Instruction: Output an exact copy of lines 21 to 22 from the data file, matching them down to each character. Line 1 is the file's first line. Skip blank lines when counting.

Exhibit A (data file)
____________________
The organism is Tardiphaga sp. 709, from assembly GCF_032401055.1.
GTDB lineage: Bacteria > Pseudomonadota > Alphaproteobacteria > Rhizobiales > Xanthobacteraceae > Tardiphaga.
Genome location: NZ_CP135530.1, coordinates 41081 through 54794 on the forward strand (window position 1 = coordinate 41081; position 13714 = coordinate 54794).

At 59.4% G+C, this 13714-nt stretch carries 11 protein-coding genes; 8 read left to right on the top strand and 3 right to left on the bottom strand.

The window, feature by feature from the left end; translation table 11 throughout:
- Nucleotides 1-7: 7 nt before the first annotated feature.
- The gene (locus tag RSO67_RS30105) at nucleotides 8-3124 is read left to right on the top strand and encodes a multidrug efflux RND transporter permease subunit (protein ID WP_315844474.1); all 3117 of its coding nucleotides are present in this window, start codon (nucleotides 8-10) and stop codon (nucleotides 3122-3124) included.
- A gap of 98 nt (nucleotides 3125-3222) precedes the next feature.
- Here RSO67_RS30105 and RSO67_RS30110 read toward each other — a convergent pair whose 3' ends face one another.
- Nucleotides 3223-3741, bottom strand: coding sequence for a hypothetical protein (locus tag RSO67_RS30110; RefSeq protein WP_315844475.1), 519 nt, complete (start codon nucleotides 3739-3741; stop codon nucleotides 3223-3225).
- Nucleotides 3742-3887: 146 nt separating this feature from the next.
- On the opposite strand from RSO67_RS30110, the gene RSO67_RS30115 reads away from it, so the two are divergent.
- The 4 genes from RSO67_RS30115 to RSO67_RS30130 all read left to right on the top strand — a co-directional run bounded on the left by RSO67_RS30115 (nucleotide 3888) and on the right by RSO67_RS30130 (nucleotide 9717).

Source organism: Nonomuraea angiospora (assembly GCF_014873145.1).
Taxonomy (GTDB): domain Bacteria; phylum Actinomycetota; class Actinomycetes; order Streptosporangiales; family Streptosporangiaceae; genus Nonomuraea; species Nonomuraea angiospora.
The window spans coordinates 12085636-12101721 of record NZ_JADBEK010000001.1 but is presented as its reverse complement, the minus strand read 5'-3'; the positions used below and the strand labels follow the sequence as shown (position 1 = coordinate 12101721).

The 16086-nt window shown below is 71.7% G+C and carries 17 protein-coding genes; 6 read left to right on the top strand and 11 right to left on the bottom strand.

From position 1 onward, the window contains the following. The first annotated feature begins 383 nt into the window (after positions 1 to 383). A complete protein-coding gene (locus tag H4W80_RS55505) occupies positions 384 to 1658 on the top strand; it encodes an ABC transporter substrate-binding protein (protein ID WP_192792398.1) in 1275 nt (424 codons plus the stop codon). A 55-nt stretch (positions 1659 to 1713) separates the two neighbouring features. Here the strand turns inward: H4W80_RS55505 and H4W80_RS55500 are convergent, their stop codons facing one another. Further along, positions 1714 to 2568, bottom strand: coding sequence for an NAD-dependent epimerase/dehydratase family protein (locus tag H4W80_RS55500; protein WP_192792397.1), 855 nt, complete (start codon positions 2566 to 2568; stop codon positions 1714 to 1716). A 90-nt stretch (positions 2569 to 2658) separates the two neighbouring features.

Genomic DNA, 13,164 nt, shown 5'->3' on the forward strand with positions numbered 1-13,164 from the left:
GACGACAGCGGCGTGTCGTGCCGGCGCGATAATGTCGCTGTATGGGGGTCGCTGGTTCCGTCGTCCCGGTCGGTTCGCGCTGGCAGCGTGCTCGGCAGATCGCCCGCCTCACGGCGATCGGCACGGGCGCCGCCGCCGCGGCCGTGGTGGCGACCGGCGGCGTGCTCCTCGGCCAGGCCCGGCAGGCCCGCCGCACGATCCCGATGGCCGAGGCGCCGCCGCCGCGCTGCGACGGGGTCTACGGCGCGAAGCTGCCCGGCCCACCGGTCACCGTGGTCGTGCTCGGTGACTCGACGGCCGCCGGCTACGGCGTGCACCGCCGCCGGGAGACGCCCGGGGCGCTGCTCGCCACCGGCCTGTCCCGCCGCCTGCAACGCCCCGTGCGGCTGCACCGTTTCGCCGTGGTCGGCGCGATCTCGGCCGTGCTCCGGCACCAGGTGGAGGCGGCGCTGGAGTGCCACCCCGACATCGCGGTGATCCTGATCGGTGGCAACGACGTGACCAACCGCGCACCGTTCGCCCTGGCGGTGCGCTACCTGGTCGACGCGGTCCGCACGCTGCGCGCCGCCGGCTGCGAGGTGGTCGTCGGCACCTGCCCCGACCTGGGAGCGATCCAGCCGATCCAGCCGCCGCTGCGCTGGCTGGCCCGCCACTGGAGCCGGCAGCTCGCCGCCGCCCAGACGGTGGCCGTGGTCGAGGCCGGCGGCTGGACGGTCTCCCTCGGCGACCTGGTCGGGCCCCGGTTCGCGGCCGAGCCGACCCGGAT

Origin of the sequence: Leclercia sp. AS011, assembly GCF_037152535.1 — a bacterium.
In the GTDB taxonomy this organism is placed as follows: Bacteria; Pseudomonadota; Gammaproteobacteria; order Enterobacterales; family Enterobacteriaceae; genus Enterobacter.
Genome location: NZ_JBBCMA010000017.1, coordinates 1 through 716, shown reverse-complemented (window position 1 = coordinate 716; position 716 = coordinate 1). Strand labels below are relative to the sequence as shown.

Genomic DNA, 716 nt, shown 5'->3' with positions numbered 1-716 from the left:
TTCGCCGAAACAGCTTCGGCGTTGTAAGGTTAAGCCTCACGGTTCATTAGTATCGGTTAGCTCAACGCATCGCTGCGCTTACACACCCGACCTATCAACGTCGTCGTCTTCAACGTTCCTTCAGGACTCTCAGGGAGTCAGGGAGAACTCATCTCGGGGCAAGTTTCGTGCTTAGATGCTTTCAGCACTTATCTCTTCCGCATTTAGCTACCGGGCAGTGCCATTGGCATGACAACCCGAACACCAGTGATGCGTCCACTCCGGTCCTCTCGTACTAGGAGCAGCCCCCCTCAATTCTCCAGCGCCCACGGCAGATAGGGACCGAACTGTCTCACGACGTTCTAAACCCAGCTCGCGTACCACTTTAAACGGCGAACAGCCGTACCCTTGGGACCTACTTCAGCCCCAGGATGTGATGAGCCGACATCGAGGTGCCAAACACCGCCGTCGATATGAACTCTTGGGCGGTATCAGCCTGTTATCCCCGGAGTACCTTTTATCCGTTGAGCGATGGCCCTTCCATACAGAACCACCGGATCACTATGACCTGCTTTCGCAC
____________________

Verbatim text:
Origin of the sequence: Leclercia sp. AS011, assembly GCF_037152535.1 — a bacterium.
In the GTDB taxonomy this organism is placed as follows: Bacteria; Pseudomonadota; Gammaproteobacteria; order Enterobacterales; family Enterobacteriaceae; genus Enterobacter.